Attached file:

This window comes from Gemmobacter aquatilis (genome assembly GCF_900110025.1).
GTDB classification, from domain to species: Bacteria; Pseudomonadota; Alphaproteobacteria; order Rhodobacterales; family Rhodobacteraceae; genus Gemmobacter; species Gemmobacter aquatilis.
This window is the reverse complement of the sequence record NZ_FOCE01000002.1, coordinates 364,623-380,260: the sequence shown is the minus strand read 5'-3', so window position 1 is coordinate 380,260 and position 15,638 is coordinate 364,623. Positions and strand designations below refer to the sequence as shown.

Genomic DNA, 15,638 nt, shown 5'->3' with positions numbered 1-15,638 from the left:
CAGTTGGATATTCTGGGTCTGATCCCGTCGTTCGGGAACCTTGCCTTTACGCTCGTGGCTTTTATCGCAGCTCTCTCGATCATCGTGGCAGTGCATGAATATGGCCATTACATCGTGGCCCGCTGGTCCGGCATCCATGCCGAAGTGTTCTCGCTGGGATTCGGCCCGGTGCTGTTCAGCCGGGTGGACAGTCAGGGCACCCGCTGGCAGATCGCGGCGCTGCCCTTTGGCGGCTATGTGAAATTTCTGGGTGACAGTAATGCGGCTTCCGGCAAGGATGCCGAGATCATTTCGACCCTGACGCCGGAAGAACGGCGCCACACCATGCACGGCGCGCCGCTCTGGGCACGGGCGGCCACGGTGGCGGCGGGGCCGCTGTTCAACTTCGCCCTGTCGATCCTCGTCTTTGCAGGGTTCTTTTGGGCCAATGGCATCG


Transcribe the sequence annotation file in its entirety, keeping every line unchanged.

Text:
This window comes from Gemmobacter aquatilis (genome assembly GCF_900110025.1).
GTDB classification, from domain to species: Bacteria; Pseudomonadota; Alphaproteobacteria; order Rhodobacterales; family Rhodobacteraceae; genus Gemmobacter; species Gemmobacter aquatilis.
This window is the reverse complement of the sequence record NZ_FOCE01000002.1, coordinates 364,623-380,260: the sequence shown is the minus strand read 5'-3', so window position 1 is coordinate 380,260 and position 15,638 is coordinate 364,623. Positions and strand designations below refer to the sequence as shown.

Genomic DNA, 15,638 nt, shown 5'->3' with positions numbered 1-15,638 from the left:
CAGTTGGATATTCTGGGTCTGATCCCGTCGTTCGGGAACCTTGCCTTTACGCTCGTGGCTTTTATCGCAGCTCTCTCGATCATCGTGGCAGTGCATGAATATGGCCATTACATCGTGGCCCGCTGGTCCGGCATCCATGCCGAAGTGTTCTCGCTGGGATTCGGCCCGGTGCTGTTCAGCCGGGTGGACAGTCAGGGCACCCGCTGGCAGATCGCGGCGCTGCCCTTTGGCGGCTATGTGAAATTTCTGGGTGACAGTAATGCGGCTTCCGGCAAGGATGCCGAGATCATTTCGACCCTGACGCCGGAAGAACGGCGCCACACCATGCACGGCGCGCCGCTCTGGGCACGGGCGGCCACGGTGGCGGCGGGGCCGCTGTTCAACTTCGCCCTGTCGATCCTCGTCTTTGCAGGGTTCTTTTGGGCCAATGGCATCG